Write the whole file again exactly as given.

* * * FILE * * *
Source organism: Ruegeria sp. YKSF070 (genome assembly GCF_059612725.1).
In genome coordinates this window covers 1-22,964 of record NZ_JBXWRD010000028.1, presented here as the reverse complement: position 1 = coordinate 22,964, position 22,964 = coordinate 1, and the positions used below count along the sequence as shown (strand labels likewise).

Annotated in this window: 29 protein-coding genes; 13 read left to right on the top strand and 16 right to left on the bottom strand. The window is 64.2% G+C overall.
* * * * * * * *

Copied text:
Source organism: Ruegeria sp. YKSF070 (genome assembly GCF_059612725.1).
In genome coordinates this window covers 1-22,964 of record NZ_JBXWRD010000028.1, presented here as the reverse complement: position 1 = coordinate 22,964, position 22,964 = coordinate 1, and the positions used below count along the sequence as shown (strand labels likewise).

Annotated in this window: 29 protein-coding genes; 13 read left to right on the top strand and 16 right to left on the bottom strand. The window is 64.2% G+C overall.